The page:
Australia’s new left-wing government should have climate and gender as priorities

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The new leaders of Australia have not yet been sworn in after Labor’s victory on Saturday, but the country is already gearing up for what appears to be a major policy shift.

After nearly a decade of conservative leadership, voters rejected the ruling coalition, supporting those campaigning for more action against the climate changes greater gender equality and political integrity.

For much of its history, Australian politics have been dominated mainly by two parties: the centre-right Liberals and the centre-left Labor parties.

But this election changed the division of forces in the country and many people who were tired of the two-party system voted for candidates from smaller or independent parties.

Australia is on the brink of a climate crisis

Election results showed a strong bias in the country towards independent candidates who campaigned on issues related to the climate .

The candidates, many of them political newcomers, advocate cuts in emissions of up to 60% – more than double what the ruling Conservative coalition has promised (26% to 28%) and also more than Labor (43%).

Known as blue-green candidates, they sought to win traditionally liberal (blue) seats with greener policies.

“Millions of Australians have put climate first. Now, it’s time for a radical redefinition of how this great nation of ours addresses the climate challenge,” Amanda McKenzie, CEO of the Climate Council research group, said of Saturday’s election results.

Australia has long been known as a “lucky country”, in part due to its wealth of coal and gas, as well as iron ore, which have fueled generations of economic growth.

Now, however, the country is on the verge of a climate crisis, and the fires, floods and droughts that have already scarred the nation are only expected to become more extreme as the Earth warms.

The ruling Conservative government has been called “resistant” to the climate fight by the United Nations Secretary-General (UN ) after outlining a plan to reach carbon neutrality by 2050, creating massive new gas projects.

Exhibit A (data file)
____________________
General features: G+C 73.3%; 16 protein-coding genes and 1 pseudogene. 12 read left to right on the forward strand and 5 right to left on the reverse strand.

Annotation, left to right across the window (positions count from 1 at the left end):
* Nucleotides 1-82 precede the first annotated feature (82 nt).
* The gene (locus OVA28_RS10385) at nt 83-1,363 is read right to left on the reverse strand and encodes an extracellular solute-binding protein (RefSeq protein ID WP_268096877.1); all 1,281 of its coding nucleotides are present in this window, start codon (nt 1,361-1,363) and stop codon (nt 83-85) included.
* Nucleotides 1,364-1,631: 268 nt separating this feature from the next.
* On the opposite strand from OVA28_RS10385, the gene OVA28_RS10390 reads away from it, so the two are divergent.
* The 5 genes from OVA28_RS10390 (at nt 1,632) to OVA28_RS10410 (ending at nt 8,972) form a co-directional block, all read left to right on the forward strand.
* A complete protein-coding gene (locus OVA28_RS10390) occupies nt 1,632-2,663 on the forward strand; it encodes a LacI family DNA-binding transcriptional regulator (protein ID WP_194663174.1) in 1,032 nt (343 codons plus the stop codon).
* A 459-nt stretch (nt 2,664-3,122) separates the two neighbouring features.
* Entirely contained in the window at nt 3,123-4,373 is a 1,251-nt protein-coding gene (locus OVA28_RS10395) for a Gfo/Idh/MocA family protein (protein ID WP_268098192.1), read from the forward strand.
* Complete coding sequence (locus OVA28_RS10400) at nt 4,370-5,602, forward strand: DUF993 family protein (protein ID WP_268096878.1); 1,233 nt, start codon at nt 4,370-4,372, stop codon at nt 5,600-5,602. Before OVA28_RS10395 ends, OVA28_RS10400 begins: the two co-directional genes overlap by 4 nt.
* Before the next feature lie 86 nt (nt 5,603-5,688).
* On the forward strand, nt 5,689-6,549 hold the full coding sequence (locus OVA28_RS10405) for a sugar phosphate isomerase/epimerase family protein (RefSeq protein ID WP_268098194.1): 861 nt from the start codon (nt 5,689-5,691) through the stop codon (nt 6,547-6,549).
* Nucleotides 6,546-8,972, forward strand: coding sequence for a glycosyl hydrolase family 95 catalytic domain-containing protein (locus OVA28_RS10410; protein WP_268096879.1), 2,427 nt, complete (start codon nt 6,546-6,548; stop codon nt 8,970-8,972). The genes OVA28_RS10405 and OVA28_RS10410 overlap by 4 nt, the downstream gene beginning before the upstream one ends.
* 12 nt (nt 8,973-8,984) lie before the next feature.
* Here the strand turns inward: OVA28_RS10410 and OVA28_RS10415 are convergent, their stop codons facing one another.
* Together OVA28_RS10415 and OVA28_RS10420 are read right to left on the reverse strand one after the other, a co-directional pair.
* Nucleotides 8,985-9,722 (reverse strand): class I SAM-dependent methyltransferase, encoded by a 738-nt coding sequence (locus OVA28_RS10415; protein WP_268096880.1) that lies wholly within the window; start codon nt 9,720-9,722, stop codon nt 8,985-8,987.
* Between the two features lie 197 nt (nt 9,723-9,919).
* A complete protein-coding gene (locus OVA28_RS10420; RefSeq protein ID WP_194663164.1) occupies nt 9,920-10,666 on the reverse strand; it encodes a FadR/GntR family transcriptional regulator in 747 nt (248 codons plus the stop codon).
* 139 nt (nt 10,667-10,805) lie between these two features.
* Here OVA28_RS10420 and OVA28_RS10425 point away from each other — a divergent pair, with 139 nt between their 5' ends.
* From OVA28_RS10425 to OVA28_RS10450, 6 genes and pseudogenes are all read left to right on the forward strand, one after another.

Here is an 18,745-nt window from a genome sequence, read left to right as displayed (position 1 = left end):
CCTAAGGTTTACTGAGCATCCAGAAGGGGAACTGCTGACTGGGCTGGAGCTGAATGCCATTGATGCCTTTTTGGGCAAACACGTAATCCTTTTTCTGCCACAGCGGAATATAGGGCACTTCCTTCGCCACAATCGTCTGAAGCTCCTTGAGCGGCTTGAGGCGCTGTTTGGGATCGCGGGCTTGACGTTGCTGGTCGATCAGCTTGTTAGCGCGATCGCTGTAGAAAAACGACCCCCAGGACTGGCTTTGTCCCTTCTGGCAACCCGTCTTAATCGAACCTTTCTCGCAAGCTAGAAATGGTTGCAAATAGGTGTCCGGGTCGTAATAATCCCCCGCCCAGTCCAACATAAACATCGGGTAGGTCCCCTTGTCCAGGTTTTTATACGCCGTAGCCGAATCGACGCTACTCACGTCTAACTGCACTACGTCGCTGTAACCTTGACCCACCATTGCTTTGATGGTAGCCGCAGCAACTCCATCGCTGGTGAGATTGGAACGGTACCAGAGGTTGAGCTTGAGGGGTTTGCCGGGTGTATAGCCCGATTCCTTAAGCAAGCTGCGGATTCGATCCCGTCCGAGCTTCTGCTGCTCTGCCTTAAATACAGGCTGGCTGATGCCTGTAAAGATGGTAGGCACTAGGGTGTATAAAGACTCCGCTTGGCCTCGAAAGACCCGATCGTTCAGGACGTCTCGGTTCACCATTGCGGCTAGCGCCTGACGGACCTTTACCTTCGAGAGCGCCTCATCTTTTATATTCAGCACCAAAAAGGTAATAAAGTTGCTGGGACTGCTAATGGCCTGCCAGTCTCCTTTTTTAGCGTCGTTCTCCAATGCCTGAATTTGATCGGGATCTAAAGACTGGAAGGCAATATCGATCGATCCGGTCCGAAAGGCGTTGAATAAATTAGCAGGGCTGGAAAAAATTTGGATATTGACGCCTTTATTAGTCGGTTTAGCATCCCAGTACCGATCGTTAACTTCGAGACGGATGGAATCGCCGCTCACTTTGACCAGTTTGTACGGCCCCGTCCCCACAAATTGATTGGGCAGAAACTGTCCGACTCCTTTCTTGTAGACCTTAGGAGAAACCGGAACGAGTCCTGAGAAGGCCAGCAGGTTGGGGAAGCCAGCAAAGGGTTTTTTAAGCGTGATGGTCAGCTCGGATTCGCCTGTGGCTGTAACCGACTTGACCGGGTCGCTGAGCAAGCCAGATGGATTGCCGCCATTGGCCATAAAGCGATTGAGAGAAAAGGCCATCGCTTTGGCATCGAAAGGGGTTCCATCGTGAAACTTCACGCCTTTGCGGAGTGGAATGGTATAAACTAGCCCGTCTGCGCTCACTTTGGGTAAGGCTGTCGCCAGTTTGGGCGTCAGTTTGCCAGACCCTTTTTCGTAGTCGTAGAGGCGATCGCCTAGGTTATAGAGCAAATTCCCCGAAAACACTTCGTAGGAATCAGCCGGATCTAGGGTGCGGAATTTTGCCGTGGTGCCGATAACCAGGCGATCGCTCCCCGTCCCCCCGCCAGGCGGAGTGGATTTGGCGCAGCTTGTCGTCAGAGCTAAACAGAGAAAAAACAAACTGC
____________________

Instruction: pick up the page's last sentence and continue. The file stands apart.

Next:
Prime Minister Scott Morrison said he would support the transition from coal to renewable energy but had no plans to halt new coal projects.

Labor Party leader Anthony Albanese has vowed to end the “climate wars”, a reference to the infighting that has thwarted efforts to push for stronger climate action over the past decade and even cost some prime ministers their jobs. .

Labor has committed to achieving zero carbon emissions by 2050, in part by strengthening the mechanism used to pressure companies to cut emissions.

But the Climate Analytics research institute says the labor plans are not ambitious enough to keep the global temperature rise to 1.5C, as described in the report. Paris Agreement .

Labor policies are more consistent with a 2C rise, the institute said, slightly better than the current coalition’s plan.

To accelerate the transition to renewable energy, the Labor Party plans to modernize Australia’s power grid and launch solar power plants and community batteries.

But despite its commitment to zero carbon emissions, the party says it will approve new coal projects if they are environmentally and economically viable.

Women are being seen and heard

Morrison’s popularity with women plummeted after several scandals involving his ministers.

Morrison himself was accused of lacking empathy when he responded to a sexual assault allegation in Parliament, suggesting that his wife, Jenny Morrison, made him realize the gravity of the charge.

“She told me, ‘You have to think about this as a parent first. What would you like to happen if you were our girls?’ Jenny has a way of clearing things up. She always had,” he said.

Thousands of women marched across the country calling for stronger measures to ensure women’s safety – which turned into demands for greater gender equality.

The independent candidates were mostly older women who might otherwise have joined the Liberal Party.

Albanese gave good political reading and promised to improve gender equality. He was even endorsed by his former boss, Australia’s first and only prime minister, Julia Gillard, who famously criticized her liberal rival: “I will not take lessons in sexism and misogyny from this man.”